2. be very popular among the sizeable audience, who still like their art extremely traditional (think of the sales of prints and other merchandise!)
  3. allow the curators to explore and analyse the long-lasting appeal and influence of the anti-continental, anti-modernist, anti-avant-garde tradition in 20th century English art of which, for all her skill and ability, Laura Knight appears to have been a leading example

This – the philistinism of English art, the determined rejection of all 20th century, contemporary and modern trends in art and literature in preference for the tried and tested and traditional – is something you rarely hear discussed or explained, maybe because it’s too big a subject, or too vague a subject, or too shameful a subject. But it’s something I’d love someone better educated and more knowledgeable in art history to explain to me. And I’d really enjoy seeing more of Laura Knight’s lovely airy innocent paintings in the flesh. Why not combine the two?

For once mount an exhibition which is not about a pioneer or explorer or breaker of new ground, but about a highly capable painter of extremely traditional and patriotic and reassuring paintings, and explain how and why the taste which informed her and her audience remained so institutionally and economically and culturally powerful in Britain for so long.


Related links

Reviews of other Royal Academy exhibitions

Pushing paper contemporary drawing from 1970 to now @ the British Museum

‘Learn to draw, learn to see.’
(Established artist Eugène Boudin to the up-and-coming young Monet)

A travelling show

The British Museum houses the national collection of Western prints and drawings, in the same way as the National Gallery and Tate hold the national collection of paintings. It is one of the top three collections of its kind in the world, and houses approximately 50,000 drawings and over two million prints dating from the beginning of the fifteenth century up to the present day.

Of these 50,000 drawings, some 1,500 are by contemporary or modern artists. From this 1,500, the museum has worked with curators from other galleries around the country to make a selection of 56 drawings for this exhibition, which:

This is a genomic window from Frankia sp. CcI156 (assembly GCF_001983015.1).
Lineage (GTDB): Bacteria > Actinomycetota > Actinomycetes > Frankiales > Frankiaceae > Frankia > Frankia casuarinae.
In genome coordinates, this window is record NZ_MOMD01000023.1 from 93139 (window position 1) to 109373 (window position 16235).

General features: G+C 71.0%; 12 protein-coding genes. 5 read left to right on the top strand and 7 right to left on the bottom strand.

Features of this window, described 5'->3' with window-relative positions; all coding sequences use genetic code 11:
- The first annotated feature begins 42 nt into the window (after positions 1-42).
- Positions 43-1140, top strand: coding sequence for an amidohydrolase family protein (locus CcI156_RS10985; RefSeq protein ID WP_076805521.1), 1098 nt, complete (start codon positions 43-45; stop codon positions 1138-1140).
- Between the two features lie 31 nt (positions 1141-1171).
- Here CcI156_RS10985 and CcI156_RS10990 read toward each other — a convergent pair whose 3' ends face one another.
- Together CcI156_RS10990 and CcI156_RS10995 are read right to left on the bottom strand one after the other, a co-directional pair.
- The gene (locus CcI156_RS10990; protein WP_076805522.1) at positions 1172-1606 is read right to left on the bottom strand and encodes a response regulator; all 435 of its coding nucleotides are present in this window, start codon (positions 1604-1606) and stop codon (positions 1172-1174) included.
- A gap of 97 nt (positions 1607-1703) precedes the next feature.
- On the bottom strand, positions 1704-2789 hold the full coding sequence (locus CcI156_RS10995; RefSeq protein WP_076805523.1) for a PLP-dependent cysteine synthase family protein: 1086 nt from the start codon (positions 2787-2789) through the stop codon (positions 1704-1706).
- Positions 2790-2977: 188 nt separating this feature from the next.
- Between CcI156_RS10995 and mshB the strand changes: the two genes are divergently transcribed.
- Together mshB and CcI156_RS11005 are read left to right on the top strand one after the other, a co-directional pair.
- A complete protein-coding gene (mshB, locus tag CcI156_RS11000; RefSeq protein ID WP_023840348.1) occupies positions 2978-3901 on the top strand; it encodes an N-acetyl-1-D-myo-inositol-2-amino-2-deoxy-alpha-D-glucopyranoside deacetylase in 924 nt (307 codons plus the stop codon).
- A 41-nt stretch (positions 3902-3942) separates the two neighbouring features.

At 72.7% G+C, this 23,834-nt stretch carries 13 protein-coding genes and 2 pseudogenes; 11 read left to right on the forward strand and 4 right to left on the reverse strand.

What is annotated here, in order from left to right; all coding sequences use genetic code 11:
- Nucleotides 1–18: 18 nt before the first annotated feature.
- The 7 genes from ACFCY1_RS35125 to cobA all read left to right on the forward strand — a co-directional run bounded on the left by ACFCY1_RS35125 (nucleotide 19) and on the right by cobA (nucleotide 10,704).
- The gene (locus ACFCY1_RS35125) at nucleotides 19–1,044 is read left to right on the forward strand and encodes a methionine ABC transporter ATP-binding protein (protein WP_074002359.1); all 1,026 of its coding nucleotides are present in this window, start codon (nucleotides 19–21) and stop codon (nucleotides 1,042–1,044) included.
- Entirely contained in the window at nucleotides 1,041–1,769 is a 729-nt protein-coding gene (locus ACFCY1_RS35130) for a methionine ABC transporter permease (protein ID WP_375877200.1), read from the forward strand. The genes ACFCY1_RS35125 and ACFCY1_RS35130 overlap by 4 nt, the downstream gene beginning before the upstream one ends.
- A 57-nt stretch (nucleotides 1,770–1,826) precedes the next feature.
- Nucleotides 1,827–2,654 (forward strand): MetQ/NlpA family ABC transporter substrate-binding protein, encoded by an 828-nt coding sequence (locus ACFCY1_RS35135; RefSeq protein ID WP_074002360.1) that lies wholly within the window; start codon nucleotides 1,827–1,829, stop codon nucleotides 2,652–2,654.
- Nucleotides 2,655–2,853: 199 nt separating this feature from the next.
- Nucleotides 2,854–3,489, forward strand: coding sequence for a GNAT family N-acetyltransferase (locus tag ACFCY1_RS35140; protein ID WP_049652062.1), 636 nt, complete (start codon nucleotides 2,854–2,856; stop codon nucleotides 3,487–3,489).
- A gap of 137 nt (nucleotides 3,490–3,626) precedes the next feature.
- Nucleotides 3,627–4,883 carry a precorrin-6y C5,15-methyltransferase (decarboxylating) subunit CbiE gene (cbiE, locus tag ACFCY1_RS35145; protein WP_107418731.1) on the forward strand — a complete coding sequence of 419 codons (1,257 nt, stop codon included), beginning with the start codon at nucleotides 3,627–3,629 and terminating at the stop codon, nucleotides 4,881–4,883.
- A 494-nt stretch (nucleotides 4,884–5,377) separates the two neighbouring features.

1. highlight the range and diversity of contemporary drawings
  2. are designed to show how the entire concept of ‘drawing’ has been subjected to radical experiments and redefinitions during this key period, 1970 to the present

The idea is that after a couple of months on display in London, the exhibition will travel to the partner museums around the country, which will add works from their own collections to the display, thus creating a unique combination at each venue.

You can see how this will a) make the works accessible to audiences round the country and b) create a network of curators who are interested and informed about drawings, which could lead to who knows what consequences in the future.

What is a drawing?

Here’s one of the first works you encounter, Untitled by Grayson Perry, featuring an early outing by his transvestite alter-ego, Clare (note what seems to be a dog’s tail coming out the back of her skirt). So far, so gender-bending.

What’s really going on here, though, is the extreme stress Perry is applying to the concept of the ‘drawing’. It clearly contains elements of collage, with stereotypical photos from magazines tacked onto it, plus the diagonal colour washes and diagonal bands of glitter. Is it a drawing at all?

Untitled (1984) by Grayson Perry © The Trustees of the British Museum

That is the question which echoes through the rest of the show. Some works are old-style figurative depictions of some real object in the world, for example this attractive portrait by Jan Vanriet (although I was a little puzzled whether this was a drawing or a watercolour. Is it a drawing which has been watercoloured? Is that still a drawing?)

Ruchla by Jan Vanriet (2011) © The Trustees of the British Museum

It turns out to be one of a series developed from portrait photos of the Jews deported from one particular location in Belgium to concentration camps where they were all murdered. Kind of changes your attitude to the image, doesn’t it?

Drawing also contains the genre of satire or caricature or political cartoon, here represented by Philip Guston‘s unforgiving image of American president Richard Nixon, whose face seems to have turned into a penis and scrotum. To his left what I initially thought was his body is in fact a caricature of Vice President Spiro Agnew, who was addicted to playing golf, hence the clutter of golf clubs and balls. And the crab-like glasses on the right reference Nixon’s adviser Henry Kissinger.

Untitled by Philip Guston (1971) © The Trustees of the British Museum

(This caricature is a reminder to younger viewers that there’s nothing new about Donald Trump: America has a long, long, long track record of scumbag, murdering, lying presidents. Why, then, do the arbiters of culture give America so much weight and respect?)